NASA's Webb Telescope sunshield preliminary design review complete

Mar 20, 2008
NASA's Webb Telescope sunshield preliminary design review complete
This photograph shows the engineering model of the sunshield, called the pathfinder. Credit: Northrop Grumman

The tennis court-sized sunshield built by Northrop Grumman for NASA’s James Webb Space Telescope has completed its preliminary design review at the company’s Space Technology facility.

The Webb Telescope is the next-generation space observatory, designed to explore phenomena from distant galaxies to nearby planets and stars. From the origins of the universe to the formation of star systems capable of supporting life on planets such as Earth, the Webb telescope will give scientists unprecedented access to unexplored regions of space.

"The sunshield is absolutely critical to the Webb telescope mission" says Keith Parrish, JWST Sunshield Manager at NASA’s Goddard Space Flight Center, Greenbelt, Md. "It will be folded up around the telescope when the telescope is aboard its rocket during launch. The sunshield will then deploy in space to shade the sensitive, precision telescope optics and science instruments from the Sun and enable the observatory to reach its proper operating temperature and environment. Without it, the telescope and instruments can’t work. Northrop Grumman is leveraging their experience in large deployable structures in space to come up with a design that will do the job for the Webb telescope."

The five-layer sunshield consists of extremely thin, specially coated reflective membranes and a supporting structure. The sunshield blocks solar heat, keeping the telescope’s science instruments operating at cryogenic temperatures so astronomers can study distant galaxies, young stars and planetary systems at near- and mid-infrared wavelengths.

"The completion of the preliminary design review allows the detailed engineering design to move forward and maintains the delivery schedule for the Observatory," said Martin Mohan, Program Manager for the Webb Telescope.

Completion of the preliminary sunshield design is the latest in a series of significant accomplishments. One year ago, the Northrop Grumman engineers developing sunshield membrane materials demonstrated that the sunshield prototype material had been successfully tested, functioning as predicted, in a relevant environment (simulating space).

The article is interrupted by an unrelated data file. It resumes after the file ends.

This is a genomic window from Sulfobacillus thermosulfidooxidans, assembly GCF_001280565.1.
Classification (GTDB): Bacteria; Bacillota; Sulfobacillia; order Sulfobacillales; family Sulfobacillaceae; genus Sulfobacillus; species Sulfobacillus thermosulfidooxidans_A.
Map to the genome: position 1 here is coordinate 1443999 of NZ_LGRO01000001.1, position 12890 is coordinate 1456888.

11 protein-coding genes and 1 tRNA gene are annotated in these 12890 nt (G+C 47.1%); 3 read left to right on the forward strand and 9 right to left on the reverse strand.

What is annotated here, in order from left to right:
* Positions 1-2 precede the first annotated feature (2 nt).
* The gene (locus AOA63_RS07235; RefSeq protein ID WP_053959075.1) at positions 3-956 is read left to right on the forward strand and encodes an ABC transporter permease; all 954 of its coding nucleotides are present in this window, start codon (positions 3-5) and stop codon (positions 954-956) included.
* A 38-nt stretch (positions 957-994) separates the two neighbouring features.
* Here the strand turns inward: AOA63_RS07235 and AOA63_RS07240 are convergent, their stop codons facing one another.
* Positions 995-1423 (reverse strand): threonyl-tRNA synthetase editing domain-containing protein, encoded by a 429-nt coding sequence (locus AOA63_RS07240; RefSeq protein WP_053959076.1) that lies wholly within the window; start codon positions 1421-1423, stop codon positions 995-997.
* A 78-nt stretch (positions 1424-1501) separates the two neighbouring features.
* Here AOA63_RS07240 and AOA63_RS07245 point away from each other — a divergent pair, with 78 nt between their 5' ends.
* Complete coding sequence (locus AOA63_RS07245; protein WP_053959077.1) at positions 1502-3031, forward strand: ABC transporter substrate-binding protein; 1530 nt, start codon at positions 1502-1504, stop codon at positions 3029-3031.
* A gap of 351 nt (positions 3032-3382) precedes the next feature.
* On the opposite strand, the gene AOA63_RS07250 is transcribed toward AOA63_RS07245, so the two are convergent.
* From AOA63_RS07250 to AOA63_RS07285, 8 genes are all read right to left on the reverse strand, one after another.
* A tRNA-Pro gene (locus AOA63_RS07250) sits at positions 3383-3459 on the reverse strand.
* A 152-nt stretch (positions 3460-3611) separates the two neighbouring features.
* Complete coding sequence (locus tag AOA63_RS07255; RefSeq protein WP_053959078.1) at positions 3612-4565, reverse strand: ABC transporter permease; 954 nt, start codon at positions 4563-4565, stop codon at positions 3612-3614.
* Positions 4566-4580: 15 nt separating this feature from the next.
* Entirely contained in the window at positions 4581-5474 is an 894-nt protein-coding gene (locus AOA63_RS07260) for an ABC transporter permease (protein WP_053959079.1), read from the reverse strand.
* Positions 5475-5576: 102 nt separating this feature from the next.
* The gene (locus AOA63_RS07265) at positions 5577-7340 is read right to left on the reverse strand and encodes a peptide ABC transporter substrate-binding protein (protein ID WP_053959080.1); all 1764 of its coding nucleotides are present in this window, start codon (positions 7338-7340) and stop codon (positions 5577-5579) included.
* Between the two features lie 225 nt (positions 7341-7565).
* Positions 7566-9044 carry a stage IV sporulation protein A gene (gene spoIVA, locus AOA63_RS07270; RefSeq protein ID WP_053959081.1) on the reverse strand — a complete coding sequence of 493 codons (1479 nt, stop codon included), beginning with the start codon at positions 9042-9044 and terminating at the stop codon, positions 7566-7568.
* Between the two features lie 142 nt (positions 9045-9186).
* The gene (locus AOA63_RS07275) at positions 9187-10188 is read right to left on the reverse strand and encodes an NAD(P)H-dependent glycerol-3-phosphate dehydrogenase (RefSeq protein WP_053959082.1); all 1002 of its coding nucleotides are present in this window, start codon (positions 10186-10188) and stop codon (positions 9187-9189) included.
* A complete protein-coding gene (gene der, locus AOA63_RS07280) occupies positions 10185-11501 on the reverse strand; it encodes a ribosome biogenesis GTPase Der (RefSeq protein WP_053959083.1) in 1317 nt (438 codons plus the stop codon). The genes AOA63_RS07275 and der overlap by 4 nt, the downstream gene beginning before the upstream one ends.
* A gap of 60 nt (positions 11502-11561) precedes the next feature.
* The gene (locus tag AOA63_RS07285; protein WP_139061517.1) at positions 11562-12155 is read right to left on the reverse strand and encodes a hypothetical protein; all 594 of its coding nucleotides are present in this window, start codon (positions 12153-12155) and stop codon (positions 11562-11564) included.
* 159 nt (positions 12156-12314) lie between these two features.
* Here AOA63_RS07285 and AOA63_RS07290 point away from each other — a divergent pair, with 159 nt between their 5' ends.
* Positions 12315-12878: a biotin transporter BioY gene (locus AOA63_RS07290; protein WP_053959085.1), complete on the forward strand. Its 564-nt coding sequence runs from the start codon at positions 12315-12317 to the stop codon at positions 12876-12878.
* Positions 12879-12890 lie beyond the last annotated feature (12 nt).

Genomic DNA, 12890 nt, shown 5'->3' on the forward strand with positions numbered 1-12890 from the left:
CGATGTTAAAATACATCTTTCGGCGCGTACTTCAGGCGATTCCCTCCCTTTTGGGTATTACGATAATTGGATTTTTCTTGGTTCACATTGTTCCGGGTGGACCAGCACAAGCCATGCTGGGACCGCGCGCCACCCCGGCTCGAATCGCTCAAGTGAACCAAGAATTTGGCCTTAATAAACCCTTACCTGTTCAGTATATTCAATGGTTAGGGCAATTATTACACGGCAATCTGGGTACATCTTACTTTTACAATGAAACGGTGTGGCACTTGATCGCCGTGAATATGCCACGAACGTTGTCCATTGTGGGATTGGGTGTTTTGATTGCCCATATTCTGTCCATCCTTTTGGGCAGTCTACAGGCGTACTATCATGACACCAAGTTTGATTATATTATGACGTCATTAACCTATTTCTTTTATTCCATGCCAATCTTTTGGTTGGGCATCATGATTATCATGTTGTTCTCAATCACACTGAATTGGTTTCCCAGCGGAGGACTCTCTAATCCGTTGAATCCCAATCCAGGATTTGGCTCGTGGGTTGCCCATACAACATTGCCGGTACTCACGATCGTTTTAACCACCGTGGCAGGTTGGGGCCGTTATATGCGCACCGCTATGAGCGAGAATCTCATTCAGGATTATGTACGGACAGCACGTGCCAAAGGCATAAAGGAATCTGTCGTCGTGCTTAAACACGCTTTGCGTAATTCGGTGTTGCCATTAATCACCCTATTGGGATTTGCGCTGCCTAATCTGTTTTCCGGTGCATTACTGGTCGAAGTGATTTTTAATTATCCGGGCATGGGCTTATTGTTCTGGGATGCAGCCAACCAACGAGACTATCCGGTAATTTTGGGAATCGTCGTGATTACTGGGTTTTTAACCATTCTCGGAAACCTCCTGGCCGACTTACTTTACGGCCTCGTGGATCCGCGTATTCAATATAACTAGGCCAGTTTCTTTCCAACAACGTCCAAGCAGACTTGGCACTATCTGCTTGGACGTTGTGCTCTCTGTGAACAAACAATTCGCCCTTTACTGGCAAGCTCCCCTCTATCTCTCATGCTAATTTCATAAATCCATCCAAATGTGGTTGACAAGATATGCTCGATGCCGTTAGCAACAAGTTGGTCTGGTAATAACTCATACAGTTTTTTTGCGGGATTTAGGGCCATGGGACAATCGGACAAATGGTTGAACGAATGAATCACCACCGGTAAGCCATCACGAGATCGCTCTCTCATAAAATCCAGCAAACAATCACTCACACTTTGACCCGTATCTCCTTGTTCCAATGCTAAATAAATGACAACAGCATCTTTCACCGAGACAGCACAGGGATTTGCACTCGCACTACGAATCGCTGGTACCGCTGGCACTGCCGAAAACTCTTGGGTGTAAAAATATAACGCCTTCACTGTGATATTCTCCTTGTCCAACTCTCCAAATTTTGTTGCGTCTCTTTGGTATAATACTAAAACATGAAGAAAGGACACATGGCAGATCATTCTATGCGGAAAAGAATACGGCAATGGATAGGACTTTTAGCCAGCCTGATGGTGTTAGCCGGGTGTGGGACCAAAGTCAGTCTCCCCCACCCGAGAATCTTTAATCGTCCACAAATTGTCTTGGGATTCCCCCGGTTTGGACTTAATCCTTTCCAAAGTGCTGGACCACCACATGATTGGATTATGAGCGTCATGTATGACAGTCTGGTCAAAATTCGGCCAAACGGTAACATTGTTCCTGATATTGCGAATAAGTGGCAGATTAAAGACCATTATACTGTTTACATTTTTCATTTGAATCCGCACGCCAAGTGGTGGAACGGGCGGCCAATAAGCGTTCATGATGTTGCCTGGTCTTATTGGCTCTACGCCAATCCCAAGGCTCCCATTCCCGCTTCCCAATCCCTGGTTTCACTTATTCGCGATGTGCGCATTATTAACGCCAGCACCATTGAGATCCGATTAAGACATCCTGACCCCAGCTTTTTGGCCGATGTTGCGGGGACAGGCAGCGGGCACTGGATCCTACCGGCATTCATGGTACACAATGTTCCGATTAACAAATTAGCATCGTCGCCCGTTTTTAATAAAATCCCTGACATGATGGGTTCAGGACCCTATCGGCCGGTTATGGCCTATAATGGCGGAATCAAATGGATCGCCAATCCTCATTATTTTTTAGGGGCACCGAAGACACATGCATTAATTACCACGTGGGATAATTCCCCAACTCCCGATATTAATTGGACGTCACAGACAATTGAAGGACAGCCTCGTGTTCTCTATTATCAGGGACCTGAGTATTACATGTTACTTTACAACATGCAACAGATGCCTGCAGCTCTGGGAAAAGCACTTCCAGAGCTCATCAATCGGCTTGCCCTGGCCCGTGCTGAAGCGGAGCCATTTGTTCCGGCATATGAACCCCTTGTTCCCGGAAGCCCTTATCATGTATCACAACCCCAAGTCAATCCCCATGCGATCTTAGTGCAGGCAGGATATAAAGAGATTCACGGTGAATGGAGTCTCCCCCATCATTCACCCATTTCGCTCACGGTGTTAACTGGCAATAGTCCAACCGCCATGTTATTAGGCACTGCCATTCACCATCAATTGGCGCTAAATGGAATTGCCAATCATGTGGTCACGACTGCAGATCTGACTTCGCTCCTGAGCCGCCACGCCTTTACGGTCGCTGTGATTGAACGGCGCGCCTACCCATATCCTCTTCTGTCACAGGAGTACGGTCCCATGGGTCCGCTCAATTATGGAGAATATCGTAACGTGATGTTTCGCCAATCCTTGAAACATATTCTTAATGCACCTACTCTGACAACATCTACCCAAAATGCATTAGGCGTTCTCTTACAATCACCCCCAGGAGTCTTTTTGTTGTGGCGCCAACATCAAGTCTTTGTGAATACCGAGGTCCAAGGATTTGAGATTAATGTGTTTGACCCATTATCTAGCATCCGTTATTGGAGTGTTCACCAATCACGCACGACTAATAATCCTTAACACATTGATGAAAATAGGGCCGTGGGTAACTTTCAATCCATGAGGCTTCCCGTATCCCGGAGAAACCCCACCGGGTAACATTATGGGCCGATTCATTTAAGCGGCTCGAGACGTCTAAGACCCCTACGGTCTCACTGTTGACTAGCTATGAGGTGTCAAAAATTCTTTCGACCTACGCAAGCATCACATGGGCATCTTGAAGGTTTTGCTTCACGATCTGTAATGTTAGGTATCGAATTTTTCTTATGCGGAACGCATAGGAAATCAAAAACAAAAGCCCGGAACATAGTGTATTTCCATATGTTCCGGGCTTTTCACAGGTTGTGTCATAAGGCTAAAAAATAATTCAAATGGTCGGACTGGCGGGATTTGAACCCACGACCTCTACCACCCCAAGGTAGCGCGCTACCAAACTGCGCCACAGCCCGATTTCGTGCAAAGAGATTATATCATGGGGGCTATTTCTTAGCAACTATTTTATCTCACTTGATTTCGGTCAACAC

Northrop Grumman is prime contactor for the Webb Telescope, leading the design and development effort under contract to NASA Goddard. It is scheduled for launch in 2013.

Source: Goddard Space Flight Center

Explore further: NASA signs agreement with SpaceX for use of historic launch pad

add to favorites email to friend print save as pdf

Related Stories

Scientists assemble new space telescope

Mar 11, 2014

Scientists and engineers at NASA's Goddard Space Flight Center have begun to assemble and test the James Webb Space Telescope in advance of its 2018 debut.

Video: The Webb Space Telescope's sunshield

Dec 12, 2013

The newest video in the "Behind the Webb" series takes viewers behind the scenes to reveal how the pieces that make up each layer of the James Webb Space Telescope's thin sunshield are bonded together.

Tests under way on the sunshield for Webb telescope

Sep 19, 2011

NASA is testing an element of the sunshield that will protect the James Webb Space Telescope's mirrors and instruments during its mission to observe the most distant objects in the universe.

Recommended for you

Vegetables on Mars within ten years?

Apr 15, 2014

The soil on Mars may be suitable for cultivating food crops – this is the prognosis of a study by plant ecologist Wieger Wamelink of Wageningen UR. This would prove highly practical if we ever decide to ...

User comments : 1

Adjust slider to filter visible comments by rank

Display comments: newest first

drknowledge
not rated yet Apr 23, 2008
These articles which describe one of many steps to completion don't describe anything new, but are simply advertisements to keep the project in the public eye. I personally feel PhysOrg should not be about self-advertisement. When many phases of many projects are given articles, it makes it harder to sift through articles for what is genuinely new.

More news stories

ESO image: A study in scarlet

This new image from ESO's La Silla Observatory in Chile reveals a cloud of hydrogen called Gum 41. In the middle of this little-known nebula, brilliant hot young stars are giving off energetic radiation that ...

Astronomers: 'Tilt-a-worlds' could harbor life

A fluctuating tilt in a planet's orbit does not preclude the possibility of life, according to new research by astronomers at the University of Washington, Utah's Weber State University and NASA. In fact, ...

Floating nuclear plants could ride out tsunamis

When an earthquake and tsunami struck the Fukushima Daiichi nuclear plant complex in 2011, neither the quake nor the inundation caused the ensuing contamination. Rather, it was the aftereffects—specifically, ...